Newsletter: Yule 2021
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Here we come a Wassailing
Lately, I have been really reconnecting with my love for music. I even challenged myself to write an original song for Yule to provide an additional “pagan appropriate” jam to the more generally available holiday catalog (which tends to be very Christmas centric). Writing that song really put me in the holiday spirit and got me thinking about traditions relating to music during the Yule season.
Last year, around Yule (before we started our newsletter), I wrote a blog post that made comparisons between common “Christmas” traditions which many practice today and their relation to pagan origins. In this post I spent just a bit of time talking about the old practice of wassailing, which came in two distinct forms. I’ll allow you to read that on your own, but the reason I bring it up is that one of these forms relates to the modern practice of “caroling.”
Once upon a time, I used to go out carolling (or wassailing, if you will) with friends and would also enjoy it when carollers happened across my own door. During these pandemic days, however, it is not really wise to gather in large groups to sing and probably less advised to show up at people’s doors to do so. That being said, I would love for us to find a way to find a digital equivalent (or reasonable facsimile) for this tradition. For those who are able, I would like to encourage you to find some of your favorite Yuletide carols across social media (YouTube, TikTok, etc.) and either tag a loved one or send the video along to them to wish them a blessed Yule and/or a happy holiday season.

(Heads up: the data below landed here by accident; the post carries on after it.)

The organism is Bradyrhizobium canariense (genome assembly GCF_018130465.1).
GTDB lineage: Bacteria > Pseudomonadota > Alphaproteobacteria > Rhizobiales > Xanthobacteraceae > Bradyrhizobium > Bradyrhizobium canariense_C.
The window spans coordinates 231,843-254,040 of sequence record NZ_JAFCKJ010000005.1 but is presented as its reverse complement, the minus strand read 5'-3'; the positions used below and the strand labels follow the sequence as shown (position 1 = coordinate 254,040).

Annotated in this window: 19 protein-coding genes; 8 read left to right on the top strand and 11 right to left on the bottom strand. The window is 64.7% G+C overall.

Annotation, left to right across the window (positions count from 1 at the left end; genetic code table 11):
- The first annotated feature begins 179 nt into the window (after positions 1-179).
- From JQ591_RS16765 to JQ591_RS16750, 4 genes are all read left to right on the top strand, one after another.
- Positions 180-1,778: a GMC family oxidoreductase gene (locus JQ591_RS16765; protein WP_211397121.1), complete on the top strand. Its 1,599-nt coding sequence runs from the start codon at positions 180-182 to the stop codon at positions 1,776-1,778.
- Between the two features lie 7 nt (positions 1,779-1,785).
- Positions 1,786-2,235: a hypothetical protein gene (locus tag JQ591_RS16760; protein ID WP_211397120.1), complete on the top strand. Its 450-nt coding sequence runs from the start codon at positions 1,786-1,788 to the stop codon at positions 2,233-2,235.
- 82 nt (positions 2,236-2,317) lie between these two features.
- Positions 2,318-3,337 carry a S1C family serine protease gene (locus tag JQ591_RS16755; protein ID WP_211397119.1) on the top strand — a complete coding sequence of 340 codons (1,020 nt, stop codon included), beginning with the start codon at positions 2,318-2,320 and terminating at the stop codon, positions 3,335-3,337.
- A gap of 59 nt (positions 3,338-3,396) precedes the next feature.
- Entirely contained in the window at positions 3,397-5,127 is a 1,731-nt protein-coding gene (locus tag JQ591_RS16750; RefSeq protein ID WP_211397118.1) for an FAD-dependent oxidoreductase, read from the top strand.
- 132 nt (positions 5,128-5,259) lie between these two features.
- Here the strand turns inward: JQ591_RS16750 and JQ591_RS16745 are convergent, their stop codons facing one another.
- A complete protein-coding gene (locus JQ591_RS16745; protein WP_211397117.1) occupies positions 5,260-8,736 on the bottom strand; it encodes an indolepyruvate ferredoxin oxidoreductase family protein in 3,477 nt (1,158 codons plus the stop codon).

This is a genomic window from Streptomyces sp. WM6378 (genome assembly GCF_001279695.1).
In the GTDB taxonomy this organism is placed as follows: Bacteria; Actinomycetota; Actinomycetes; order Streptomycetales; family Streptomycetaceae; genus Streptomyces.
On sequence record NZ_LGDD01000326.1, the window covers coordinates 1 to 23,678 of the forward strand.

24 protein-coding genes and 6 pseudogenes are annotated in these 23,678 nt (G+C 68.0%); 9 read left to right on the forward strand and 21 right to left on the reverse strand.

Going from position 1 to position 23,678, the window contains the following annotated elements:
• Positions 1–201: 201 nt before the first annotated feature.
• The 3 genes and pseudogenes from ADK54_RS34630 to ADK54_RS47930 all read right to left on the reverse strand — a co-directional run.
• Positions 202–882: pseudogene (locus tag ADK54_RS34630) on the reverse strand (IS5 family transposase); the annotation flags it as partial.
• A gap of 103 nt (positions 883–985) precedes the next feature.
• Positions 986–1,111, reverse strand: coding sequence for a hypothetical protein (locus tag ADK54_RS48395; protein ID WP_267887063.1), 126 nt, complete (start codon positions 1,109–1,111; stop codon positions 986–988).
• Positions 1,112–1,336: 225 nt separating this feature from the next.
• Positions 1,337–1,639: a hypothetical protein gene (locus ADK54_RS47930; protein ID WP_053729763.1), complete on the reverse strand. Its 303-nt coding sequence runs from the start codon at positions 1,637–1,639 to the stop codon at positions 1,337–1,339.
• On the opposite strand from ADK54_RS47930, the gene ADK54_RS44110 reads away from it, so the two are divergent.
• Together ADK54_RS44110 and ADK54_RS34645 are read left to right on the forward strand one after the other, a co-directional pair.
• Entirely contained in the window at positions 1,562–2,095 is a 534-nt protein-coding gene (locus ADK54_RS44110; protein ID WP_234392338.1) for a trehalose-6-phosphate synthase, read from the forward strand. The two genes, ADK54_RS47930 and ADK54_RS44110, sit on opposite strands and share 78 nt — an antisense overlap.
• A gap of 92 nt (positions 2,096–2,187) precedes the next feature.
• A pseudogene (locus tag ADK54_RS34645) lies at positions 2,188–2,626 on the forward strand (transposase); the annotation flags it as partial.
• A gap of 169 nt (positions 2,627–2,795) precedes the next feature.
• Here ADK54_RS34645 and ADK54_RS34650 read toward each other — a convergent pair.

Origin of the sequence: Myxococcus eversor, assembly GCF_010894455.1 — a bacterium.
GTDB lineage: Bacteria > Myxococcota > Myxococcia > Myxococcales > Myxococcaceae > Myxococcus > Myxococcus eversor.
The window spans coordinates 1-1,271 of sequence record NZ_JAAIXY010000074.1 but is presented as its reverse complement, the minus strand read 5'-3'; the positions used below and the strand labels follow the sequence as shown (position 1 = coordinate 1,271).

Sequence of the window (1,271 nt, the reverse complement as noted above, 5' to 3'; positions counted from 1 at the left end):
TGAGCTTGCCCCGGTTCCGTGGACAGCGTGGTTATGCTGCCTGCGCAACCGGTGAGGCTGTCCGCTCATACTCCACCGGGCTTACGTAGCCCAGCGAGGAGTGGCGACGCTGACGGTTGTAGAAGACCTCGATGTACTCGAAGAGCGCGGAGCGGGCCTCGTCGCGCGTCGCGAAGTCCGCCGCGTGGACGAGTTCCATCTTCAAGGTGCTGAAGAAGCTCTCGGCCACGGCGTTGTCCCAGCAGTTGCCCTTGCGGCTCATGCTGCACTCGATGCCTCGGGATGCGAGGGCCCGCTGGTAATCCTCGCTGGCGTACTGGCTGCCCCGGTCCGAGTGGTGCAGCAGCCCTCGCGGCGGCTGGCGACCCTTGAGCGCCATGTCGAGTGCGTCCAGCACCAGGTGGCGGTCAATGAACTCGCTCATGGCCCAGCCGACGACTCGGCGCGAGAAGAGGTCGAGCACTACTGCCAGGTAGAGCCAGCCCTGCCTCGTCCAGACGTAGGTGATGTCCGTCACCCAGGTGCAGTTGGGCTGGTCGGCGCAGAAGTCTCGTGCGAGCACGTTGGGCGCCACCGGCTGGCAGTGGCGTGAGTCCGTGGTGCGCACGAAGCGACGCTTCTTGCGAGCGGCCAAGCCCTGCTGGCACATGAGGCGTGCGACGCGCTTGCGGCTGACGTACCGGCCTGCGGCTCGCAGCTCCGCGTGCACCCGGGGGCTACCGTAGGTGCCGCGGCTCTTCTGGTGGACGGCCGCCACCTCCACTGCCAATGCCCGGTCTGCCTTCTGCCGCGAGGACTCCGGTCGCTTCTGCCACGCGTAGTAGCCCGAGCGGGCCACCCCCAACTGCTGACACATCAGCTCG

To get everyone started, here is a playlist of some of the coven’s favorite holiday jams:
Yuletide Bath Salts for a Bath Ritual
Bath rituals are still one of my favorite rituals, but as a mother it’s one that I don’t get to partake in as often as I used to. Something that has always made it so appealing to me is how accessible it can be to make a ritual bath using ingredients you have on hand. In our house, we always get a live tree and we keep it in our yard after the season is over. I use the needles sometimes in simmer pots and spell jars and thought it would be fun to use them in a bath ritual this year. I had a fun time making these salts and I hope you enjoy trying your own yule rituals. Happy holidays and happy solstice.
1 cup – Pink Himalayan Salt*
½ cup – Baking Soda
2 Tbsp. – Orange Rind
1 Tbsp. Cloves
1 large handful Pine Needles
10 Drops Clove Oil
20 Drops Sweet Orange Oil
3 Tbs. Coconut Oil
*Epsom salts, can be used with, or in place of pink salts
Step 1 - add salt and baking soda to food processor and blend, this step is optional, but I like to start with freshly ground salt
Step 2 - in a medium bowl, add all ingredients and stir to combine, this is a good step to add your intentions into the ritual
Step 3 - store in airtight containers until ready to use, or give as gifts
Step 4 - tie into tea bags or coffee filters and add to bath
Shadow Work Prompt: Joy
The holidays bring up so many great memories with the ones we love. Cooking family recipes, watching favorite holiday movies and upholding family traditions. What are some of your favorite holiday memories throughout the years?
Southern Hemisphere Shout Out
Blessed Litha to our friends in the Southern hemisphere. May your midsummer be fruitful and the light be cherished. Feel free to check out the Litha newsletter (composed for the northern hemisphere celebration) here for information, activities, and more!
December 21 Yule Begins
December 24 MCCP:WR S2E9
December 31 New Year’s Eve
January 1 Last day of Yule
New Year’s Day
January 2 New Moon (12:35pm)
January 7 MCCP:WR S2E10
January 14 MCCP:WR S2E11
January 17 Full Wolf Moon (5:51pm)
January 21 MCCP:WR S2E12
January 28 MCCP:WR S2E13
January 31 New Moon (11:49pm)
February 1 Imbolc